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The following is taken from Motorcycle Illustrated, Jan. 18, 1917. In an article on winter riding, the writer discussed the clothing worn during the winter to keep warm.
“Do they wear B. V. D.’s? Nay, nay, not if they are wise. Most of them will whisper, if you ask them, that they have on two pair of warm and wooly ones as close-fitting as can be. And the pedal extremities? After being well smeared with talcum powder, they are housed in a pair or even two pair of soft woolen socks while some of the Winter riders go in for thick heavy and long woolen bicycle stockings that afford greater protection for the limbs.
Top that off with a pair of corduroy trousers, a woolen shirt, spiral puttees over good heavy army or walking shoes, a sweater beneath a heavy jacket with a good warm mackinaw over the whole and you can pretty nearly gamble that that rider is going to be warm about the body at least. Some of the fellows, the ones who can afford to go in for that sort of thing, wear forestry cloth suits in Winter weights, and once in a while you will see one with a long coat instead of the regulation mackinaw. And that said long coat stunt has its good points, for the extra foot of coat provides a measure of protection for the upper portions of the limbs that the “mac” does not. But of course, length has its limitations, for too long a coat will catch in the places where it should not catch, and will roast a bit on the cylinder flanges or otherwise behave in a manner to try the best of tempers.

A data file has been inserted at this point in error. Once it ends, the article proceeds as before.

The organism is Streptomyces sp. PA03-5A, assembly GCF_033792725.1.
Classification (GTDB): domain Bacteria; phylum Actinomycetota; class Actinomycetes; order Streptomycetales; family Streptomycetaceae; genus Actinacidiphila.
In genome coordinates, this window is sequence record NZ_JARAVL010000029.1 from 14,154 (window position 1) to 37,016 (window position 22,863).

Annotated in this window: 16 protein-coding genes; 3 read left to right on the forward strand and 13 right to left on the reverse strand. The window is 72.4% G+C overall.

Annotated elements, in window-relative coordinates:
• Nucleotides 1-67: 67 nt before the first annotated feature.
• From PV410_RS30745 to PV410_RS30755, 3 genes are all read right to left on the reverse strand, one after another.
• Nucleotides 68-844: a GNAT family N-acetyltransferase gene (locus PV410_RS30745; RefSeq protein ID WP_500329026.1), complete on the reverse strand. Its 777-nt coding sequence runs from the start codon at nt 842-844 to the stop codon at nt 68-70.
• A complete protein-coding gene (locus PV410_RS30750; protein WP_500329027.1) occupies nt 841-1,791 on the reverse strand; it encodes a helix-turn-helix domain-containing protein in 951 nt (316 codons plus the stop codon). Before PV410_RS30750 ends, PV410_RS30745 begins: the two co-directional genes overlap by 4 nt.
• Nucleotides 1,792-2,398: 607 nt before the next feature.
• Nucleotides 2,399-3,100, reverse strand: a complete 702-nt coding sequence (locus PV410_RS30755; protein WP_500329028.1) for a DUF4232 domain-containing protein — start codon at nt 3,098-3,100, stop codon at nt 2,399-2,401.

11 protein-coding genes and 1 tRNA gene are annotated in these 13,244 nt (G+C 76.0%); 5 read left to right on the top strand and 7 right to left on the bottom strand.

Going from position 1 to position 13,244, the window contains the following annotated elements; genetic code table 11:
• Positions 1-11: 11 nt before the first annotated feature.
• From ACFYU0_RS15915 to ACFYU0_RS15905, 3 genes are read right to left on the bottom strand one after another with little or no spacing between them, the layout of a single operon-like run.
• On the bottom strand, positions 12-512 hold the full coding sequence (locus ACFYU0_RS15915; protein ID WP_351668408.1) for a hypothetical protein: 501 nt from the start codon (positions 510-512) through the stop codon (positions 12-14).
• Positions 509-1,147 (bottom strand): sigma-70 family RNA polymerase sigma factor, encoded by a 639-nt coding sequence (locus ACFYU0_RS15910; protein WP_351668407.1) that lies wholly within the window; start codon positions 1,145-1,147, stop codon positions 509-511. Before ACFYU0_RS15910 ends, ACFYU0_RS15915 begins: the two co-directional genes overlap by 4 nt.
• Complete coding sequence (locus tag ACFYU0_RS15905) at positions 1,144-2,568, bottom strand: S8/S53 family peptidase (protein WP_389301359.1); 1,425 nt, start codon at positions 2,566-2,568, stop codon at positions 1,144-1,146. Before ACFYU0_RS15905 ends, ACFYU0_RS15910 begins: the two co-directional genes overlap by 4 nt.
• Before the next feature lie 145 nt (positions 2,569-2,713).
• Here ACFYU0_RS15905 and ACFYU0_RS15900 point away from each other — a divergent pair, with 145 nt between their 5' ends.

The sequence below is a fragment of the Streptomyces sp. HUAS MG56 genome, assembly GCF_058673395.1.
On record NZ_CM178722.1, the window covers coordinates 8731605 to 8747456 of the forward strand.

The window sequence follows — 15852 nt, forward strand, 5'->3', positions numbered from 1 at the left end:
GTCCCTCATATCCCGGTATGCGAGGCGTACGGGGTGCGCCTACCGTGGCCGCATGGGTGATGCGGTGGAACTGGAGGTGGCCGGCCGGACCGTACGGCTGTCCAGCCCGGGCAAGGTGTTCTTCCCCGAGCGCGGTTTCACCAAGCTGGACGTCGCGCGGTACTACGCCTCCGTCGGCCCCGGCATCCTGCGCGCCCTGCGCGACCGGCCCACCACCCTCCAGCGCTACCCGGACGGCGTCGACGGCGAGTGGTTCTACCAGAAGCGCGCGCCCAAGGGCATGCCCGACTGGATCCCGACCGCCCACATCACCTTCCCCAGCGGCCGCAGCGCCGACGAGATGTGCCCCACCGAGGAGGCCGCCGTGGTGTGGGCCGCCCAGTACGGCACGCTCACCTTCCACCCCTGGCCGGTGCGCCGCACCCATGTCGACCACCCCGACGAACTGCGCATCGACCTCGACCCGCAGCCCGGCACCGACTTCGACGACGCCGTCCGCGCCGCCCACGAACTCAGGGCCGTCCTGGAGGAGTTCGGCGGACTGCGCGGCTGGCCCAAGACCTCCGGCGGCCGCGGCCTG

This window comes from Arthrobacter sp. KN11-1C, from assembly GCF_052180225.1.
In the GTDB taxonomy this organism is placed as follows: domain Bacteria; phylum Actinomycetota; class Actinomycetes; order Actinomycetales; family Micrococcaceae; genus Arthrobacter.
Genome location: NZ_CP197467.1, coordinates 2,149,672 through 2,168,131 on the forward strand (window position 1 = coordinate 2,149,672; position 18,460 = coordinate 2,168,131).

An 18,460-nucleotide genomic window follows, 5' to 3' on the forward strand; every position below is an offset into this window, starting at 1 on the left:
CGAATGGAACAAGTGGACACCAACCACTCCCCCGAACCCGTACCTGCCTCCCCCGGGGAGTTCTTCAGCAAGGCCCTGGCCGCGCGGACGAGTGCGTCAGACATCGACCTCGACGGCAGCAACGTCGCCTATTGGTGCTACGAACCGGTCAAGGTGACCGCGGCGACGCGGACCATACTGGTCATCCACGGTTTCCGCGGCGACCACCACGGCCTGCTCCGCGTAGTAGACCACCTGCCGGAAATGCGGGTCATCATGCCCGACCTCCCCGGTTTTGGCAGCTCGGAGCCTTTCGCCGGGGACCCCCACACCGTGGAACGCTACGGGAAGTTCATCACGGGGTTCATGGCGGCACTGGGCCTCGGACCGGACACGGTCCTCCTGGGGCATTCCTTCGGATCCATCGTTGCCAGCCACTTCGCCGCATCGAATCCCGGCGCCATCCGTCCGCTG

For the Winter stuff, there’s nothing quite like the heavy weight spiral wool puttee. It certainly does keep the chill from reaching the funny bone and is far more comfortable than the regulation legging. However, a good leather legging, or puttee which fits perfectly to the leg will be found quite warm and comfortable, but care should be taken not to pull in the straps too tightly else the circulation will be impeded and the purpose of the covering defeated.
We have not yet considered the head and hands. You will find most of the boys using woolen caps, the pull down sort which cover the whole face save the eyes and nose and which give one that “aviator” look. They are the real things for warmth, and topped off with a nice warm fur cap or even with an ordinary cap are not lacking in appearance either. It is most important, by the way, to keep the face covered for the cold blasts are certain to chill the cheeks so that after a while the whole body gets chilly.
That completes everything save the hands. They are mighty important. Most of the riders wear lined leather gauntlets with good large cuffs which prevent the chill breezes from blowing up the sleeve and getting in their good work on the forearm. Others prefer the double glove with a woolen mitten inside that is separate from the outside covering; but in either case the provision of a suitable cuff is of the greatest importance.
The provision of a hand windshield on the handlebar of the machine makes for greater hand comfort and these little devices are for sale at practically all motorcycle supply stores.
Puttee: 1. A strip of cloth wound spirally around the leg from ankle to knee. Often used in the plural. 2. A gaiter covering the lower leg. Often used in the plural. – Merriam Webster Dictionary.